Credit Melissa Bird

 

Andre Sanabria discovered at 21 he had a deadly disease, and the only cure was a double-lung transplant.

But that did not stop him from making music. In fact, he says music is what was keeping him alive.

Fearing the risks of an operation, and facing his declining health, he instead focused his time and energy on composing, performing and touring even when he could barely hold a guitar. And this was not quiet music, but metal-tinged hardcore punk. And Sanabria would sometimes sing (or scream) vocals.

Jennifer Wing / KNKX

There is a Northwest band that’s been around for 17 years, called Out Of The Ashes. There are about 30 members. They play covers of The Beatles, Elvis, Tom Petty, and other popular artists.

One of the things that sets this band apart is that to be a member, you have to have a developmental disability such as Autism or Down Syndrome.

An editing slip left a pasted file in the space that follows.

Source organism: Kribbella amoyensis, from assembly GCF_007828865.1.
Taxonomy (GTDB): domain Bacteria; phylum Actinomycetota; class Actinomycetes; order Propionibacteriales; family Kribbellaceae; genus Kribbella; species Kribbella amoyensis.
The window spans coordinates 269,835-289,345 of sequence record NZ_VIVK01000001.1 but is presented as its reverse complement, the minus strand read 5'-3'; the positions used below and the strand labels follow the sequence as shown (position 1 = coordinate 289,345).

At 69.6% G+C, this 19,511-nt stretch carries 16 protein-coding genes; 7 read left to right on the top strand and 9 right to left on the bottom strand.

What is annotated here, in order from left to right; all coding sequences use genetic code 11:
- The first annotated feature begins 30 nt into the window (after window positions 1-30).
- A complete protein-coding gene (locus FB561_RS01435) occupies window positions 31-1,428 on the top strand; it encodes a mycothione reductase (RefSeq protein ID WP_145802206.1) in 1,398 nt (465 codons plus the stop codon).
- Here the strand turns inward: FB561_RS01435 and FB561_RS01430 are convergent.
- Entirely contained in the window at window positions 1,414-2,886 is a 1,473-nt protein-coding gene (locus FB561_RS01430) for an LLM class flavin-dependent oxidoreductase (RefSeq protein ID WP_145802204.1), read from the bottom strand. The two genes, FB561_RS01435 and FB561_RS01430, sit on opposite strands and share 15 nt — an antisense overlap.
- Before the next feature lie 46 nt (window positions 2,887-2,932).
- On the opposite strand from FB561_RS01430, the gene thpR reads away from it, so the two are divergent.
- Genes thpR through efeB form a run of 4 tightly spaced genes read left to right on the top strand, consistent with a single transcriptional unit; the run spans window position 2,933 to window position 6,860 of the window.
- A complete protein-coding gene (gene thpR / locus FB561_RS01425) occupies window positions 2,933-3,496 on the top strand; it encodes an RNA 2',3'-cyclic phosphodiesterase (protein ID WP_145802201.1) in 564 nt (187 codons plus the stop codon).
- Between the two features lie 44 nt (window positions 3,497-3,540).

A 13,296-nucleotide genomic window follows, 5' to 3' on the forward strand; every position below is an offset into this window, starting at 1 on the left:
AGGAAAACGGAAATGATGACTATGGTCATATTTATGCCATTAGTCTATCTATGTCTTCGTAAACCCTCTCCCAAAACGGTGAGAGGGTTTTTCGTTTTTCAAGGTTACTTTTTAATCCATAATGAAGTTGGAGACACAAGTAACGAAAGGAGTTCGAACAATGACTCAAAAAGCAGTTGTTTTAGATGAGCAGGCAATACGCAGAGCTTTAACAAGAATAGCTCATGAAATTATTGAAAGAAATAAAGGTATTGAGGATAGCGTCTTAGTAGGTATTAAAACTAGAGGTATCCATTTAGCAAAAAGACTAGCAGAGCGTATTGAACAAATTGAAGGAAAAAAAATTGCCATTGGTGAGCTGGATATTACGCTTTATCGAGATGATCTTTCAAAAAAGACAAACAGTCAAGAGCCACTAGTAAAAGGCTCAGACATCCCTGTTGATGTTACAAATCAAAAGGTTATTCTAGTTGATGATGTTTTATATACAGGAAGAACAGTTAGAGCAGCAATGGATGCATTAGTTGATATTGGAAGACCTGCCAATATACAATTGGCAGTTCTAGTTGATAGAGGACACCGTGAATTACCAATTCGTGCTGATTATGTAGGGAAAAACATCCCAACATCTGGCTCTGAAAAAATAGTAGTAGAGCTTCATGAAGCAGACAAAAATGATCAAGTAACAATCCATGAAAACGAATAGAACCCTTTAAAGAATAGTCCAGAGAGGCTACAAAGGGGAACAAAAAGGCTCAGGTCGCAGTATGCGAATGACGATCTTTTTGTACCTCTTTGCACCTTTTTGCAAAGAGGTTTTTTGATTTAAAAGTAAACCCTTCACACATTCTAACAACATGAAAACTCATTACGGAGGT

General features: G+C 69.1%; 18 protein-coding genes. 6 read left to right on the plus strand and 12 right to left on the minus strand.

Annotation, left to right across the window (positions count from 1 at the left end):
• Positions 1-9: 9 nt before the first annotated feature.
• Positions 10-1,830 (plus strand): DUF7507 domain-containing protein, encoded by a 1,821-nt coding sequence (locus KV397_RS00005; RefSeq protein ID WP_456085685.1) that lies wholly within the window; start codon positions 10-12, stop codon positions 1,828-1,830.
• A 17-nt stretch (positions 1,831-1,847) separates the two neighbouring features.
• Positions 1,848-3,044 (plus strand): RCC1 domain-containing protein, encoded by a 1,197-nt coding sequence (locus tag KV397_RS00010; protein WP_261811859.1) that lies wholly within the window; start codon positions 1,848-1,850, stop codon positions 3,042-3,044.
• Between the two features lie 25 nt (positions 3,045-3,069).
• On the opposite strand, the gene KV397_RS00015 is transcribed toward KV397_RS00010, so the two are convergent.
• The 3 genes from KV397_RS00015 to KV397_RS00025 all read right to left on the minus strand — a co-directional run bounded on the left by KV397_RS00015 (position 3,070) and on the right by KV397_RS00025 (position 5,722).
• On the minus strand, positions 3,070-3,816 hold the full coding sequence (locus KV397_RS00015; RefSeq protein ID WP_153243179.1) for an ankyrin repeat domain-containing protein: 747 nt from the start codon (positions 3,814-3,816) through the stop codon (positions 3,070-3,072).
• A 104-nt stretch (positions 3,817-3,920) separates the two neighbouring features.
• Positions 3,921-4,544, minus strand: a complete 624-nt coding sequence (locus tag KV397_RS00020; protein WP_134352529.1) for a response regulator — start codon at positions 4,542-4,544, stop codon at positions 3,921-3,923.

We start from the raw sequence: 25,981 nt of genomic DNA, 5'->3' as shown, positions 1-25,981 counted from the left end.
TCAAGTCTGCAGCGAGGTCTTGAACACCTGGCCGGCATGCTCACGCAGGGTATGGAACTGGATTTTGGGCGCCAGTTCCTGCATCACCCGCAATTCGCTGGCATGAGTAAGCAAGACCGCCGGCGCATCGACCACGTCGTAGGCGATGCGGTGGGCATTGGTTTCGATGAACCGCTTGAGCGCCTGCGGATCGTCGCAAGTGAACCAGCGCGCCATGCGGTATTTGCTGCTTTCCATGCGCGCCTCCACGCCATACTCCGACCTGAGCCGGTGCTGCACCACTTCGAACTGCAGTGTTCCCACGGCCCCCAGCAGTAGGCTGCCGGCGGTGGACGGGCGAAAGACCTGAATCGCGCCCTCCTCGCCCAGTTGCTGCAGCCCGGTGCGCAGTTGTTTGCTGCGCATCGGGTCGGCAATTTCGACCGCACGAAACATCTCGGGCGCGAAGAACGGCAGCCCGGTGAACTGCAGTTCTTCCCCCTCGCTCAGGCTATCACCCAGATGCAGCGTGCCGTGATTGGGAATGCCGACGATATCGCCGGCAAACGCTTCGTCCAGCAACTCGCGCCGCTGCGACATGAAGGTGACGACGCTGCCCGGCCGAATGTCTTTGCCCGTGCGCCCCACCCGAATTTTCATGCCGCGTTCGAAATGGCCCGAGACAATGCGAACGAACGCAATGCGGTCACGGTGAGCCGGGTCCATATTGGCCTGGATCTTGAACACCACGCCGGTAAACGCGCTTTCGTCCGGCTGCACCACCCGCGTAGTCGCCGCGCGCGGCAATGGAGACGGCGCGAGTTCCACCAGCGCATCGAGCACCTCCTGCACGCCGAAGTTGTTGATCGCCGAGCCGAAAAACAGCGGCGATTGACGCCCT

The Helix

In 1968, in the town of Duvall, Washington, a piano was dropped from a helicopter in front of about 3,000 people.

One of the few people who can explain how and, more importantly, why something like this happened is Paul Dorpat.

The founder and editor of the Seattle counter-culture magazine Helix, Dorpat was one of the people that helped pull off an event that even he calls absurd.

Jennifer Wing / KNKX

 

It’s hard to imagine a time when karaoke did not exist in the Northwest. Today, any night of the week, you can go out with friends and find some place where you can belt out your favorite tunes in front of a crowd.

 

But, everything has a beginning. Things have to start somewhere, right? For American style karaoke in the Northwest, it was at Bush Garden in Seattle’s International District.

 

"On Being" host Krista Tippett receives the National Humanities Medal at the White House in 2014.
Jacquelyn Martin / AP